|SF Intersection for the Arts
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|Author:||LMCtech [ Mon Jun 13, 2005 12:08 pm ]|
|Post subject:||SF Intersection for the Arts|
From the SF Chronicle.
LIFE MET ART HERE
Part one: 1965-75 Forty years ago, Intersection for the Arts began as a place where religion crossed paths with the arts. It became a breeding ground for creativity.
Jesse Hamlin, Chronicle Staff Writer
Monday, June 13, 2005
In 1965, a small coffeehouse ministry opened in a former bar at 150 Ellis St. in San Francisco's seedy Tenderloin district. Intersection for the Arts was started by an interdenominational Protestant group looking to bridge artistic and spiritual ideas in a way that grabbed young folk turned off by the traditional church. The place became a hothouse for new music, theater, comedy and other arts sprouting here in the explosive 1960s. It grew from three earlier San Francisco experimental ministries: the Bread and Wine Mission on Grant Avenue, started by the United Church of Christ; the United Presbyterian Church's 14th Street Art Center; and the Precarious Vision Coffeehouse on Bush Street, started by the United Methodist Church and run by Ted McIlvenna, the activist Glide Urban Center minister and soon-to-be sexologist who got Intersection going with collared colleagues like Donald Kuhn.
|Author:||LMCtech [ Wed Jun 15, 2005 2:52 pm ]|
Also from the SF Chronicle.
THE ART OF RELOCATING
Part Three: 1985-95 Intersection had to leave its North Beach home and make a new one -- in the Mission
Steven Winn, Chronicle Arts and Culture Critic
Wednesday, June 15, 2005
Bonded to North Beach by location and cultural identity, Intersection for the Arts was destined for seismic changes in the 1980s. After leaving the church on Union Street, the San Francisco performance, visual and literary arts organization would move three times to relocate and remake itself in the Mission District. .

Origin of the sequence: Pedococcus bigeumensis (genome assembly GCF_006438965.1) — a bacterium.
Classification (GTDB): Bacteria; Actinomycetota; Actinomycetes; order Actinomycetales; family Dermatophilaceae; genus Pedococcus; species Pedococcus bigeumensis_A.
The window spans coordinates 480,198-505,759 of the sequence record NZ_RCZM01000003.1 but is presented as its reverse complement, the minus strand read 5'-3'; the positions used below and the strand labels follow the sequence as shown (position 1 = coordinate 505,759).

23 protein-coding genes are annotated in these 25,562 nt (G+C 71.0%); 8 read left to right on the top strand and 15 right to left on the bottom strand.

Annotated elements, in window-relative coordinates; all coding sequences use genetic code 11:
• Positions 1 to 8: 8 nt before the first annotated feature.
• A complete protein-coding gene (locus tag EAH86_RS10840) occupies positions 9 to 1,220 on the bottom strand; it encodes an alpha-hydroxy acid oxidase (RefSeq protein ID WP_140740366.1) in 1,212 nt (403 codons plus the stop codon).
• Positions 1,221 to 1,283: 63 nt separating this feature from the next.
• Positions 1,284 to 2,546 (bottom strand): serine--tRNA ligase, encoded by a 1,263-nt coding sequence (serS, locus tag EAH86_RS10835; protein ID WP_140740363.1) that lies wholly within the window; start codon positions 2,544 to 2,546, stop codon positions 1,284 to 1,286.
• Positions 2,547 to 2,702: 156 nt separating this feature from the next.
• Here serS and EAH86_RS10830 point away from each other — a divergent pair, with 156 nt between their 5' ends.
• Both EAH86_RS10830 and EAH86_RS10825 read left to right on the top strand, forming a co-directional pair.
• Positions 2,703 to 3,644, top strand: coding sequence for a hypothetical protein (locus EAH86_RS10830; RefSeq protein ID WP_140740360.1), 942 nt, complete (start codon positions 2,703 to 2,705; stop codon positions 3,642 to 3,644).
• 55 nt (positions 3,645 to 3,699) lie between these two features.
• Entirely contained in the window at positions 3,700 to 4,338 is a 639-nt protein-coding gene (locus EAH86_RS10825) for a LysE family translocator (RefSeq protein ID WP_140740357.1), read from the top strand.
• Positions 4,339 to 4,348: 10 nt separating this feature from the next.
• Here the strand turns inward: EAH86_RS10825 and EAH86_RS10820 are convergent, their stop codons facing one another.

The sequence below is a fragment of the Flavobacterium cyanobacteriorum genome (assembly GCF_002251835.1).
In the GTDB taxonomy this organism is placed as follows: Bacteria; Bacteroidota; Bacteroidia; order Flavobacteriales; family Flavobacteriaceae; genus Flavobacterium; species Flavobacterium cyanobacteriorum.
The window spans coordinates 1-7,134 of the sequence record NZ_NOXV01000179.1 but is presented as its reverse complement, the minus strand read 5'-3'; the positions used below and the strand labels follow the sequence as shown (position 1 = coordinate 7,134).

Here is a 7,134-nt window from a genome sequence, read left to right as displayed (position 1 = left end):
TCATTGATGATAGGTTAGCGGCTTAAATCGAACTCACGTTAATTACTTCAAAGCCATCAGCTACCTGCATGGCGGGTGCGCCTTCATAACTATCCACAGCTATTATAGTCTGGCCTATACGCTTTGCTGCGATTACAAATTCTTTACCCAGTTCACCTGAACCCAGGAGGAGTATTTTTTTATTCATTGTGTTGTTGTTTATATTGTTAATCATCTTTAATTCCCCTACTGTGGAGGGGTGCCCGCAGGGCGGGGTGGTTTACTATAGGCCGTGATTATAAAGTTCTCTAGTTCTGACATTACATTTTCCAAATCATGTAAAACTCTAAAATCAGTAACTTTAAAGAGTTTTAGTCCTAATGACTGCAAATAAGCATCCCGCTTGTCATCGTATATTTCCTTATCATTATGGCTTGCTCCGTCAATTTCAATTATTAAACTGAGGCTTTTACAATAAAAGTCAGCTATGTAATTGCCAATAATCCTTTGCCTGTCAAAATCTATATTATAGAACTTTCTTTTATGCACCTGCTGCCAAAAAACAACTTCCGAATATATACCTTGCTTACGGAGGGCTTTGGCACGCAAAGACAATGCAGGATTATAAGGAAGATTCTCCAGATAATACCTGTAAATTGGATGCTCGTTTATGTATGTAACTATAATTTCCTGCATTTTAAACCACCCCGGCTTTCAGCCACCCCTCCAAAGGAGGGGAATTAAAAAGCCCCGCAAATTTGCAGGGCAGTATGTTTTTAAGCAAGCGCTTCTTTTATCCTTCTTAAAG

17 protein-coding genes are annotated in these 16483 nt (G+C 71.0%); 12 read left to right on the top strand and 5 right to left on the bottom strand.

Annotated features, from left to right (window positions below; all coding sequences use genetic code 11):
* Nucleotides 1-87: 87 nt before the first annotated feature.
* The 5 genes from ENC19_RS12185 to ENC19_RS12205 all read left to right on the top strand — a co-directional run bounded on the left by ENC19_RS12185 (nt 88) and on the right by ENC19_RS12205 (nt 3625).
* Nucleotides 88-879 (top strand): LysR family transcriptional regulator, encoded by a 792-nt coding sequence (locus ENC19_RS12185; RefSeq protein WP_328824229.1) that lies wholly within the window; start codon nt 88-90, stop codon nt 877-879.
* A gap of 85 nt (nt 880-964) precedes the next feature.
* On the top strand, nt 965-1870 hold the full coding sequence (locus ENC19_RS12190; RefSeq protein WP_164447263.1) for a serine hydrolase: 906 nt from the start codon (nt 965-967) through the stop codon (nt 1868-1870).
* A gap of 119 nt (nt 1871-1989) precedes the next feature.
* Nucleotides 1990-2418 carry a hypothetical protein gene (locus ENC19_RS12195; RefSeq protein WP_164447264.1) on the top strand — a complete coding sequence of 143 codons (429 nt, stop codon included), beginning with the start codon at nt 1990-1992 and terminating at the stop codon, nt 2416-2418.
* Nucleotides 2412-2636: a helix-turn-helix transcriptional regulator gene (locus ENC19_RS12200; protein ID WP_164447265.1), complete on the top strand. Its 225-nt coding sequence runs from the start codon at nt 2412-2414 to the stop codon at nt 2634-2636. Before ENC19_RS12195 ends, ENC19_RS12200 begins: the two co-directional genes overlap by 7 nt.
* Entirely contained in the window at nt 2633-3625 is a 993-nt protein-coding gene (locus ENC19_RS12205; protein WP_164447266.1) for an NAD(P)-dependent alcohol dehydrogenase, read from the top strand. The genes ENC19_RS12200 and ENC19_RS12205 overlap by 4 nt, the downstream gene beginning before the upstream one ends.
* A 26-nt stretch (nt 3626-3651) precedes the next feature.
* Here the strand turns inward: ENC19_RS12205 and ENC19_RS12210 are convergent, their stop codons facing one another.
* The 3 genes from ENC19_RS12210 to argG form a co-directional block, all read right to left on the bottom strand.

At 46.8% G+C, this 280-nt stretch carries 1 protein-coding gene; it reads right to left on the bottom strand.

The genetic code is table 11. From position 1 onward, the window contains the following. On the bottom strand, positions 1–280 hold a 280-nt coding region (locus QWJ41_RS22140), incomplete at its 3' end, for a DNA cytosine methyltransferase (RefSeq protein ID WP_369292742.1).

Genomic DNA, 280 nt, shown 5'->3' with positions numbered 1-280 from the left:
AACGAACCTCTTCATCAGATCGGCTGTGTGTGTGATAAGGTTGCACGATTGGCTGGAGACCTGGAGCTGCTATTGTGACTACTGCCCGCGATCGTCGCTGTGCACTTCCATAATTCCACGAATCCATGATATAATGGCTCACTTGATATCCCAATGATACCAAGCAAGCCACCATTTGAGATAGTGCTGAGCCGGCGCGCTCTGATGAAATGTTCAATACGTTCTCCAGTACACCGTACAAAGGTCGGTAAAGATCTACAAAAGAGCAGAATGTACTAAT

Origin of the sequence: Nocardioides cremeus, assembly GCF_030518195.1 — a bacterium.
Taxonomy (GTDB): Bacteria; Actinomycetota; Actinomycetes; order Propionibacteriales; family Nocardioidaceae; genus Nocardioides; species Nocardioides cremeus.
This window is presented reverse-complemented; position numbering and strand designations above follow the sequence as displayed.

Frances Phillips, Intersection's executive director from 1988-94, senior program officer at the Walter & Elise Haas Fund: "My history with Intersection goes back to 1971-72, when I was in college in Oregon. My roommate came to San Francisco for the weekend, went to this art center, had an affair with somebody she met there and came back with a Dan O'Neill 'Odd Bodkins' comic book. So, of course when I moved to San Francisco, I started going there.
|Author:||LMCtech [ Fri Jun 17, 2005 12:01 pm ]|
Another installment. For those who don't know, Intersection for the Arts helps support many small dance companies in San Francisco.
EMBRACED BY THE COMMUNITY
PART FIVE: THE FUTURE
David Wiegand, Chronicle Staff Writer
Friday, June 17, 2005
Sitting by the second-floor gallery window at Intersection for the Arts on a recent Friday afternoon, Kevin Chen announces matter-of-factly that after 40 years, and several locations around the city, and finding countless ways to make art interact with the challenges of the real world, "Intersection is no longer alternative."
Back in the '60s, when the organization was created by anti-war activists and socially conscious churches, creating art as a way to protest war or to demonstrate the need for racial, social and economic parity -- especially creating art through community-based collaboration -- was considered alternative, not mainstream. Four decades later, as the organization of eight employees and resident artists looks to the future, it has come to an institutional realization that is has become an accepted player in the cultural mainstream of San Francisco.
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